In today’s issue of Nature, scientists from the National Ignition Facility (NIF) in California are trumpeting their advance in achieving fusion ignition. However, the National Ignition Facility is just like so many other projects from the Department of Energy. It’s behind schedule and over budget.
Approved by Congress in 1993, the lab did not officially open until 2009 after numerous delays. According to a report in 2000 by the Government Accountability Office, “NIF’s cost increases and schedule delays were caused by poor Lawrence Livermore management and inadequate DOE oversight.”
The completed lab has cost taxpayers $5 billion, up from the initial estimates of $2.1 billion. It costs an additional $330 million to operate annually.
In 2009, scientists proclaimed that the NIF would achieve fusion within three years. Unsurprisingly for a government-funded project, NIF announced in 2012 that it failed to meet its goal. The New York Times said “the output of the experiments consistently fell short of what was predicted, suggesting that the scientists’ understanding of fusion was incomplete.”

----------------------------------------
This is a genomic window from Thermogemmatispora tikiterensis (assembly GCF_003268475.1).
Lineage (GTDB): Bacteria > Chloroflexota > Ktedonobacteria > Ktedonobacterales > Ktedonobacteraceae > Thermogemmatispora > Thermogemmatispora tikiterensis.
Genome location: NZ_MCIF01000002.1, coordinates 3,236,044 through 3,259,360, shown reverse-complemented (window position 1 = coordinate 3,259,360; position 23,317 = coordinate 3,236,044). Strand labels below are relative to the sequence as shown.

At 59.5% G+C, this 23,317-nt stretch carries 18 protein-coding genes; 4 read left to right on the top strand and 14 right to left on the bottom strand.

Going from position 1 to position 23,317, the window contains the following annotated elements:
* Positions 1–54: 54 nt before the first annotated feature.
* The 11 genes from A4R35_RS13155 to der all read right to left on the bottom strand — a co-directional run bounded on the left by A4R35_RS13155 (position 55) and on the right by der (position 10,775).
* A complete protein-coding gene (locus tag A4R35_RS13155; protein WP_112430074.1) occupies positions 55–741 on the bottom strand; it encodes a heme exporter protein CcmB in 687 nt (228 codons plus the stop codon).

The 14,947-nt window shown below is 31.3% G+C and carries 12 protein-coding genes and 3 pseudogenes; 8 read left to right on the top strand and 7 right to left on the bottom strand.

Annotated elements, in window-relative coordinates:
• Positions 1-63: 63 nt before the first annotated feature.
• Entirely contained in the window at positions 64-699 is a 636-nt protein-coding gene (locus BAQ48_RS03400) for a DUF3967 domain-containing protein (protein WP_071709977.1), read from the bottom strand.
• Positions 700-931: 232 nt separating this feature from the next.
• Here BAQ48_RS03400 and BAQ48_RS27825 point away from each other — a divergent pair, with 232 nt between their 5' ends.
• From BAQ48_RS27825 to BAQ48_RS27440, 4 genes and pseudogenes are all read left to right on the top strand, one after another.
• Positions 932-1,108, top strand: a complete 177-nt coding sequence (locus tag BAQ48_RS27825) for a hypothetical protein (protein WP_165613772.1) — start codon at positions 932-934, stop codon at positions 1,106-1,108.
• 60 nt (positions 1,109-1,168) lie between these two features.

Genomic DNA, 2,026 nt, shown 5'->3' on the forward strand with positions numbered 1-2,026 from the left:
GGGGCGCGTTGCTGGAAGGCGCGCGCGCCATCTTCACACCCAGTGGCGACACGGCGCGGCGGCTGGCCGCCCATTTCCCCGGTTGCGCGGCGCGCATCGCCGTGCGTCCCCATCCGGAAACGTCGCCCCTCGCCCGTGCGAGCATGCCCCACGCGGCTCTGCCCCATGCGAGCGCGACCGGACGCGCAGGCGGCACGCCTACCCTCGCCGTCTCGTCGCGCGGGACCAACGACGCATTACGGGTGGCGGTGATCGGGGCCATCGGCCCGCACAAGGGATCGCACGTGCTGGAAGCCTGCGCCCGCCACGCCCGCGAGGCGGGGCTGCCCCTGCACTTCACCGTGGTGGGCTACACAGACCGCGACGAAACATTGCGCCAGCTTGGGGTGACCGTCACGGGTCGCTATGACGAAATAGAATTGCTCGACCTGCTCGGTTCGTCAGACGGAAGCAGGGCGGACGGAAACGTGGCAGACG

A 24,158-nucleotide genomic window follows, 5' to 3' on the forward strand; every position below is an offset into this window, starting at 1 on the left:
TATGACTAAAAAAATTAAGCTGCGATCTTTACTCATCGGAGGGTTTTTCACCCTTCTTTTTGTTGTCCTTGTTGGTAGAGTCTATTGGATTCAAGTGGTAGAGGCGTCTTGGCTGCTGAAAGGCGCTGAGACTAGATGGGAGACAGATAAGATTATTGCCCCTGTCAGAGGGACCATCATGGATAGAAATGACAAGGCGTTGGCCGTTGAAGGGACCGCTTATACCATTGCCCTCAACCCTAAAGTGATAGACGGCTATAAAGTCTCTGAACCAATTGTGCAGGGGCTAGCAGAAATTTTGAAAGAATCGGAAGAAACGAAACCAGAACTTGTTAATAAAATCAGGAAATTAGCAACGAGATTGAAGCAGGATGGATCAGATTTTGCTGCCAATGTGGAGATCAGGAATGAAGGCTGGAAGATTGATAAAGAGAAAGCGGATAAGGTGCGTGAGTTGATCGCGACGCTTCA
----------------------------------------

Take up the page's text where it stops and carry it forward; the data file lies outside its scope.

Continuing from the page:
NIF announced that it would spend the next three years trying to evaluate why it hadn’t achieved it. But in a moment of honesty in its report to Congress, NIF conceded “it is too early to assess whether or not ignition can be achieved at the National Ignition Facility.”
So while some news reports herald the advance at NIF as bringing it closer to achieving a sun-like power source, the project is still years away from its goal and billions over budget.
Nicole Kaeding is a budget analyst for the Cato Institute focused on federal and state spending policy. Previously, she was the state policy manager for Americans for Prosperity Foundation, where she oversaw the organization’s activities in 34 states. Before that, Nicole was a manager and bank officer at Fifth Third Bancorp for six years and a financial advisor at American Express. She graduated from Miami University with bachelors degrees in finance and political science and holds a masters degree in economics from DePaul University.